And yet that’s not really how it’s remembered, is it? The Occupy movement is largely thought of as a failure. And one major reason why is that the movement didn’t define for itself what victory looked like. Its opponents did that instead, framing the movement as impossibly utopian, economically illiterate, and full of pot-smoking drum-happy hippy dropouts. “Success” became a weapon to use against Occupy; “What are your goals?” was a question Occupiers were constantly being asked, as though having a complete well-defined answer to all of society’s problems was a prerequisite to talking about them.

Towards the end of the movement, whether or not the camps were “successful” became discursively linked to whether or not they had been evicted by police. Many Occupiers bought into this narrative, devoting more and more energy to fighting for their space and less and less to building their movement. When the camps were ultimately dismantled, a movement which had centred itself entirely around occupying public space quickly lost steam.

This is the peril of refusing to define success for yourself. Your movement can achieve many things, move the conversation forward dramatically, and still be cast as a failure if you allow your opponents to define the terms of victory.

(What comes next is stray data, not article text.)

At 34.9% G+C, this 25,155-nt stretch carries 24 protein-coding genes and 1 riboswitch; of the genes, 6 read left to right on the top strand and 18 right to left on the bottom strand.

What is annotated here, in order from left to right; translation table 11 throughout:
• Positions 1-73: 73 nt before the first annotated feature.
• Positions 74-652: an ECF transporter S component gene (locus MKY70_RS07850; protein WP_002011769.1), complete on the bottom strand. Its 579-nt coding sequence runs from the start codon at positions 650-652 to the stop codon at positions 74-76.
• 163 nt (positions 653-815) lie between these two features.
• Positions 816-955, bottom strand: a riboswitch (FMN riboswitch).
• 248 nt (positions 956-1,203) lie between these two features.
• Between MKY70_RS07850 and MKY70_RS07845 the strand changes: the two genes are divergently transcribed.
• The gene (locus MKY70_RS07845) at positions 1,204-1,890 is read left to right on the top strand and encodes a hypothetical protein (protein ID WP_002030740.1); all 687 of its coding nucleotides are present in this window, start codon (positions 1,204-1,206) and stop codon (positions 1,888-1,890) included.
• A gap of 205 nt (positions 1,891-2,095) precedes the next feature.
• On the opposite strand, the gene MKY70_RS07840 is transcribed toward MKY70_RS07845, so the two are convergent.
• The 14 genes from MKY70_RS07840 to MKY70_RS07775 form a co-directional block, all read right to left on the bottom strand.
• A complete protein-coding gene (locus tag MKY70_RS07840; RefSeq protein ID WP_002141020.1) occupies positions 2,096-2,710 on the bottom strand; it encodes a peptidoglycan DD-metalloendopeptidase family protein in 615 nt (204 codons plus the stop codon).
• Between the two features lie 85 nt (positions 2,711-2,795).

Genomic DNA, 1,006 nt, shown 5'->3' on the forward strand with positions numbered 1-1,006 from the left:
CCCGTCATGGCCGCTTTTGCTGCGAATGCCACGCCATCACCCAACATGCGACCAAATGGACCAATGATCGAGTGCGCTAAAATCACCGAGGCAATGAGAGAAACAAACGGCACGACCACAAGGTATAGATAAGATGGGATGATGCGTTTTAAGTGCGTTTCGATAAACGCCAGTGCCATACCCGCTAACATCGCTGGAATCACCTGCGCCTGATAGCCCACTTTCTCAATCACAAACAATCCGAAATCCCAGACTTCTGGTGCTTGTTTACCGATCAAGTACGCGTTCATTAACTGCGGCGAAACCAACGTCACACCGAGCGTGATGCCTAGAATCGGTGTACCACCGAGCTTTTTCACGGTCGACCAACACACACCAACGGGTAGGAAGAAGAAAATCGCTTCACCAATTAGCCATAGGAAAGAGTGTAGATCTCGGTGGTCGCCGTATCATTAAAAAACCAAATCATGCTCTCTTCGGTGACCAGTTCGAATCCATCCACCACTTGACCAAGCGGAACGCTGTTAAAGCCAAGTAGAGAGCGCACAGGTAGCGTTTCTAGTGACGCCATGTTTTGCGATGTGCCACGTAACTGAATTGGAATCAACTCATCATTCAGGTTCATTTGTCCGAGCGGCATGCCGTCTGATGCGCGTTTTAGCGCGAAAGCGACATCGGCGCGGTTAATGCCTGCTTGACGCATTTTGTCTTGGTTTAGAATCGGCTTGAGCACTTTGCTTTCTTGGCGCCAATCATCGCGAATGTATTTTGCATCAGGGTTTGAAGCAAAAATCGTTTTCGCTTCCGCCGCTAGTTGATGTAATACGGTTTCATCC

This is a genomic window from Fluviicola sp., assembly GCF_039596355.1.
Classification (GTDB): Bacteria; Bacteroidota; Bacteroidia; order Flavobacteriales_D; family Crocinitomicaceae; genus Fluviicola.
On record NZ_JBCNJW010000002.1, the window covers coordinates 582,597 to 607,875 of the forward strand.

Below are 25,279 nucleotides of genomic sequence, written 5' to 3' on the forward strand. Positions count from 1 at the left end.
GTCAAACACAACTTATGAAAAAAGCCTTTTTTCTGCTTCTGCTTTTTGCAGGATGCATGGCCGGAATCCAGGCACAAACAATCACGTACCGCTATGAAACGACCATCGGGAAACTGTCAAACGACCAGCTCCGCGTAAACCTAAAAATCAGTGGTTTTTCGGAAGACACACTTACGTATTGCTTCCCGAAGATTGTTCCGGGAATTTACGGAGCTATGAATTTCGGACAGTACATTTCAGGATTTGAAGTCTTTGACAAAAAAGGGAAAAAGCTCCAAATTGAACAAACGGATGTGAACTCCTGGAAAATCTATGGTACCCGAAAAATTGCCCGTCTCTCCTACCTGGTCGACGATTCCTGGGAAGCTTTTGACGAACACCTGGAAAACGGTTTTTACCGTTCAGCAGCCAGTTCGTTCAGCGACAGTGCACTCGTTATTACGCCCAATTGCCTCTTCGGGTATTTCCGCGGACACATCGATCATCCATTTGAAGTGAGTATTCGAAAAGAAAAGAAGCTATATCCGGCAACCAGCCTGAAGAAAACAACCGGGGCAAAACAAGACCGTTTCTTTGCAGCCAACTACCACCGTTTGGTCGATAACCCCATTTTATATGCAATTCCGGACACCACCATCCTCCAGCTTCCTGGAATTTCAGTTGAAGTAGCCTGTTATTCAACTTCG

This question of victory is a pressing one for the two most exciting movements in Canada right now. That the movements against Site C and for Black lives have both blossomed into vibrant protest camps simultaneously is hopefully not coincidental; it may indicate a much-needed flowering of dissent in this so-called country.

The similarities between these two camps extend beyond the purely superficial. Unlike Occupy, both have specific demands:
blmto demands

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But as you may have noticed, these demands are extremely aspirational. Black Lives Matter claimed a big win yesterday when Toronto City Council voted unanimously to conduct a review of the SIU through an “anti-black racism lens”, but this doesn’t constitute an “overhaul” of the unit; only the province has the jurisdiction to do that, and they’ve been considerably less responsive to BLM (late-night visits to the Premier’s house notwithstanding). And there’s virtually no chance that the officer who shot Andrew Loku will ever be charged, let alone named, by a body that’s already cleared them of wrongdoing, regardless of how unfairly that body conducts itself.